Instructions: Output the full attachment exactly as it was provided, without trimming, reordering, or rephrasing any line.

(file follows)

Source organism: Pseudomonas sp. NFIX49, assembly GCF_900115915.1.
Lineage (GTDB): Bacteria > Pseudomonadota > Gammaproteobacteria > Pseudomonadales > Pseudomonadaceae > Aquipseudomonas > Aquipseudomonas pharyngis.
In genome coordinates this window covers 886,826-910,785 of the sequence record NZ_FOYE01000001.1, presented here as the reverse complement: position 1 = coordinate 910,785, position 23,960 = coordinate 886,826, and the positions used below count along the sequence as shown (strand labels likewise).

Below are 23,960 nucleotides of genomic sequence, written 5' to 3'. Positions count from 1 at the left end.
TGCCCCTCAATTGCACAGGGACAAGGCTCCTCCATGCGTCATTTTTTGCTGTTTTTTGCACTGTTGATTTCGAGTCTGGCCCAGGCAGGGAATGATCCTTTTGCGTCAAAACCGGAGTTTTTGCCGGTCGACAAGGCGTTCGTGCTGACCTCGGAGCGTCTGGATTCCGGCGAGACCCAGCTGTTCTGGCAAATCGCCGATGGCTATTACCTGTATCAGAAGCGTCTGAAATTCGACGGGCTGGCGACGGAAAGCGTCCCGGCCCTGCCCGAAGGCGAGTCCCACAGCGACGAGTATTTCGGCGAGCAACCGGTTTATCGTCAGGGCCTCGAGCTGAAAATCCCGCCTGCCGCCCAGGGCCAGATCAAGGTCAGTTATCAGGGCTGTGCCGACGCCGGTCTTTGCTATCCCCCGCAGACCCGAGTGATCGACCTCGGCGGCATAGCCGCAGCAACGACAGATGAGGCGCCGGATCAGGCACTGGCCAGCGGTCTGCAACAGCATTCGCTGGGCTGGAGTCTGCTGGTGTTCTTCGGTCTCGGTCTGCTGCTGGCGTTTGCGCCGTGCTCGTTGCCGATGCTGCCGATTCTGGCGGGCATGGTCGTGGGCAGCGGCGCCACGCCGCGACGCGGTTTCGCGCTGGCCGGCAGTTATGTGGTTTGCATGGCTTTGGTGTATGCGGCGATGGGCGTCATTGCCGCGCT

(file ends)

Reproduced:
Source organism: Pseudomonas sp. NFIX49, assembly GCF_900115915.1.
Lineage (GTDB): Bacteria > Pseudomonadota > Gammaproteobacteria > Pseudomonadales > Pseudomonadaceae > Aquipseudomonas > Aquipseudomonas pharyngis.
In genome coordinates this window covers 886,826-910,785 of the sequence record NZ_FOYE01000001.1, presented here as the reverse complement: position 1 = coordinate 910,785, position 23,960 = coordinate 886,826, and the positions used below count along the sequence as shown (strand labels likewise).

Below are 23,960 nucleotides of genomic sequence, written 5' to 3'. Positions count from 1 at the left end.
TGCCCCTCAATTGCACAGGGACAAGGCTCCTCCATGCGTCATTTTTTGCTGTTTTTTGCACTGTTGATTTCGAGTCTGGCCCAGGCAGGGAATGATCCTTTTGCGTCAAAACCGGAGTTTTTGCCGGTCGACAAGGCGTTCGTGCTGACCTCGGAGCGTCTGGATTCCGGCGAGACCCAGCTGTTCTGGCAAATCGCCGATGGCTATTACCTGTATCAGAAGCGTCTGAAATTCGACGGGCTGGCGACGGAAAGCGTCCCGGCCCTGCCCGAAGGCGAGTCCCACAGCGACGAGTATTTCGGCGAGCAACCGGTTTATCGTCAGGGCCTCGAGCTGAAAATCCCGCCTGCCGCCCAGGGCCAGATCAAGGTCAGTTATCAGGGCTGTGCCGACGCCGGTCTTTGCTATCCCCCGCAGACCCGAGTGATCGACCTCGGCGGCATAGCCGCAGCAACGACAGATGAGGCGCCGGATCAGGCACTGGCCAGCGGTCTGCAACAGCATTCGCTGGGCTGGAGTCTGCTGGTGTTCTTCGGTCTCGGTCTGCTGCTGGCGTTTGCGCCGTGCTCGTTGCCGATGCTGCCGATTCTGGCGGGCATGGTCGTGGGCAGCGGCGCCACGCCGCGACGCGGTTTCGCGCTGGCCGGCAGTTATGTGGTTTGCATGGCTTTGGTGTATGCGGCGATGGGCGTCATTGCCGCGCT